Is there such a thing as a normal root and a real root in Unix/Linux?

I am doing a buffer overflow project (in Ubuntu 11.04) and I invoke /bin/zsh and /bin/bash separately. In both cases

$whoami returns root

$id returns uid=1000, euid=0, gid=1000.

But, when I try to run

$passwd username

to change some user's password, the shell returns:

passwd: You may not view or modify password information for username

Is there something that I am missing here as I believe this is root does not have low level privileges. I have searched all over the net, but I don't seem to find a comprehensive answer.

migrated from stackoverflow.com Oct 18 '11 at 4:13

This question came from our site for professional and enthusiast programmers.

  • Also, I forgot to mention, commands such as $useradd, $userdel, $chown work without any elevation – Suchit Oct 18 '11 at 4:31

Do you mean "real UID / GID" vs "effective UID / GID" ..?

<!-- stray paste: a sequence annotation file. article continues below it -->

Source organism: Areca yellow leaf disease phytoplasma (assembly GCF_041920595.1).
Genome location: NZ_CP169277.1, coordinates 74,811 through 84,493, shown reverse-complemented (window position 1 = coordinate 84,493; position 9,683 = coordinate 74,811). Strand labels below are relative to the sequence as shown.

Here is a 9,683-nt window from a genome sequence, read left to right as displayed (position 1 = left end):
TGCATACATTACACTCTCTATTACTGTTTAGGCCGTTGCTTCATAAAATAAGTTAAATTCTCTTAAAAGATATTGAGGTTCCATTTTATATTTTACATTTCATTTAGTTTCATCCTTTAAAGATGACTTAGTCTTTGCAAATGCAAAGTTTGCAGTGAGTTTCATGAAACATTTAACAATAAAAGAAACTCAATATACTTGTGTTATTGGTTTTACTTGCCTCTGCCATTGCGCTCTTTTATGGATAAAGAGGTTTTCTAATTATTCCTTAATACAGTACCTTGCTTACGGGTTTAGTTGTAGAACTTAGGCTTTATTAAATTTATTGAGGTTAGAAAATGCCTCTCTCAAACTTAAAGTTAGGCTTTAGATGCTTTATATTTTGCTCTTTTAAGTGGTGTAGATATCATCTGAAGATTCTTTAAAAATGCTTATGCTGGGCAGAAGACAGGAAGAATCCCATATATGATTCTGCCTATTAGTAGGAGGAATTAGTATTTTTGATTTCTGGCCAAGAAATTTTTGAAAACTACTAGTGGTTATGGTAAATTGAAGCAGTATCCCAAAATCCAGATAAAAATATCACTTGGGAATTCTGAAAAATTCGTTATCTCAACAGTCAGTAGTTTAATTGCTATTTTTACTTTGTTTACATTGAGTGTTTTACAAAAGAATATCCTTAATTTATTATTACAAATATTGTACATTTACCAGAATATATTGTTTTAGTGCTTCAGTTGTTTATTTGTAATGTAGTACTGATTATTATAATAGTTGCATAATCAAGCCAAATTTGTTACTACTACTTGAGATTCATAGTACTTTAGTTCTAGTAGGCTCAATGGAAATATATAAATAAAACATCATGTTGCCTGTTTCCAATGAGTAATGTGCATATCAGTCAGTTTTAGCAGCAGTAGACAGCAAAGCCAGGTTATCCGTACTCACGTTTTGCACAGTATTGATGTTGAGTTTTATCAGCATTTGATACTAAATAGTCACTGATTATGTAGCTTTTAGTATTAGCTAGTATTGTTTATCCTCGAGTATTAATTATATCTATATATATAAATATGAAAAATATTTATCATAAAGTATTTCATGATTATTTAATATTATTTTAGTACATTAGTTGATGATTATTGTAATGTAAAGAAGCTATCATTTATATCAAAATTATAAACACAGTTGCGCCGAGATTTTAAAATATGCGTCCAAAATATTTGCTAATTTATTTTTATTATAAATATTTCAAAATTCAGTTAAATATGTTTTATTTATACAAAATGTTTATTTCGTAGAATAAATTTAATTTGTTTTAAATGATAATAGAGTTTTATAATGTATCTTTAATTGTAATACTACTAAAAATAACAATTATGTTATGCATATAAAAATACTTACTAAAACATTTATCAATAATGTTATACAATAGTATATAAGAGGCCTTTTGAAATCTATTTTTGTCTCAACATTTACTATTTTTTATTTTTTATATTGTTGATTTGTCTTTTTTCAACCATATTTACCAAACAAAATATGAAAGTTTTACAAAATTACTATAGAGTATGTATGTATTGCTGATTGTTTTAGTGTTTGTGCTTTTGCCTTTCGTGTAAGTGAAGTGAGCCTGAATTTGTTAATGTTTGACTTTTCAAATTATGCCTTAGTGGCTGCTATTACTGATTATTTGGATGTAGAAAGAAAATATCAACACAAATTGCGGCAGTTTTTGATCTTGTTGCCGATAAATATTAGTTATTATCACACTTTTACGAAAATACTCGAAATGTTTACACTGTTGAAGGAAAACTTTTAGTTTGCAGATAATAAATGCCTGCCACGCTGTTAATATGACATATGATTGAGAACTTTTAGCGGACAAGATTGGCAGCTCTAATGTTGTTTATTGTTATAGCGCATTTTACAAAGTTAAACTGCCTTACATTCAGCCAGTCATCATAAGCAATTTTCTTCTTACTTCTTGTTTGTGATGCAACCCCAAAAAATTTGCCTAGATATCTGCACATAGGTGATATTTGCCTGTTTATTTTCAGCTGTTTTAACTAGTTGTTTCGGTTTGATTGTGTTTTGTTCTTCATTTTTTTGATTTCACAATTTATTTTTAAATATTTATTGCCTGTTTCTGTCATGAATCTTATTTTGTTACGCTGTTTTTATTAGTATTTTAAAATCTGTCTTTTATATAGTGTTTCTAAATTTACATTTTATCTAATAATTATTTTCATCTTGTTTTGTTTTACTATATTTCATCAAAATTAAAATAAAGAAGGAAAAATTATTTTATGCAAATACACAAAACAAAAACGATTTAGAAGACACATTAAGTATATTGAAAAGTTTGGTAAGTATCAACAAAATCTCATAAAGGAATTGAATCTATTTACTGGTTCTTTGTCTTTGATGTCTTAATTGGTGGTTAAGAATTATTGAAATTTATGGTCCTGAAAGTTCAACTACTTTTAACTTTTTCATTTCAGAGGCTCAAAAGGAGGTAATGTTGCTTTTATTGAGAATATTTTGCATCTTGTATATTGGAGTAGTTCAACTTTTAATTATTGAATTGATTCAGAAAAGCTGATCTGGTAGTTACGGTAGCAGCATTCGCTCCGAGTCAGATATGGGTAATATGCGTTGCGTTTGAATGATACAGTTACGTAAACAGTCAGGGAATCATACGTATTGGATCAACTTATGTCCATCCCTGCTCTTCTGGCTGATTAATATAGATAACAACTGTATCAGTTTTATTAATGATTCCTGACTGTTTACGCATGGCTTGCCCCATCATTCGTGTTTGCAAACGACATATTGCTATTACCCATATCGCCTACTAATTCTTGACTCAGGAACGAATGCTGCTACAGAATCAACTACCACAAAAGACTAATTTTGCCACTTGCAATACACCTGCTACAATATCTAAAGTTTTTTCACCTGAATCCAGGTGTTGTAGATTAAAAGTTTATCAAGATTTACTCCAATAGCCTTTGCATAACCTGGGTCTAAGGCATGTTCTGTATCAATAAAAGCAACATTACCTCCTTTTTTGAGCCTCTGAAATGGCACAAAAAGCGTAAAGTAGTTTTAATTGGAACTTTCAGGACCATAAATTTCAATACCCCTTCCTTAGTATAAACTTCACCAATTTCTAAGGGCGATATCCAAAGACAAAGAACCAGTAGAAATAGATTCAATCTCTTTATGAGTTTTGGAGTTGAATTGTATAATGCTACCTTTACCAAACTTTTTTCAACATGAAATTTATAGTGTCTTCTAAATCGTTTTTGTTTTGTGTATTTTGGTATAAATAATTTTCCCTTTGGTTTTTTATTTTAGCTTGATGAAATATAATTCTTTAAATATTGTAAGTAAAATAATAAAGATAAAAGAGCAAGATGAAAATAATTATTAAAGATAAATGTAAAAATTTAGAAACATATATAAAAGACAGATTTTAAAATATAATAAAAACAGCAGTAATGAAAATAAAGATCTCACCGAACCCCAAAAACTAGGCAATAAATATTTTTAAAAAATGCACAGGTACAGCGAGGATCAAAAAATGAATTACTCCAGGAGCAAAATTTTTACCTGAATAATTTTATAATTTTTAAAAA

real UID : this is the UID of the process that created THIS process - e.g. as who you logged in.

effective UID: This UID is used to evaluate privileges of the process to perform actions.

you should check here:






Just found this page, which has a nice description:


  • Thanks for your reply I understand what real and effective UID/GID mean, but my question is why does the real UID not become zero when I invoke /bin/bash or /bin/zsh from some buffer overflow vulnerable program? Rather effective UID is made zero. I forgot to mention that my motive is to obtain real UID to be zero without running a separate shell code that sets real uid = 0 (with setuid(0)). – Suchit Oct 18 '11 at 4:29
  • @Suchit: If that is what your question is, you could either update your question or ask a new one. – RedGrittyBrick Oct 18 '11 at 9:40

Your Answer

By clicking “Post Your Answer”, you agree to our terms of service, privacy policy and cookie policy

Not the answer you're looking for? Browse other questions tagged or ask your own question.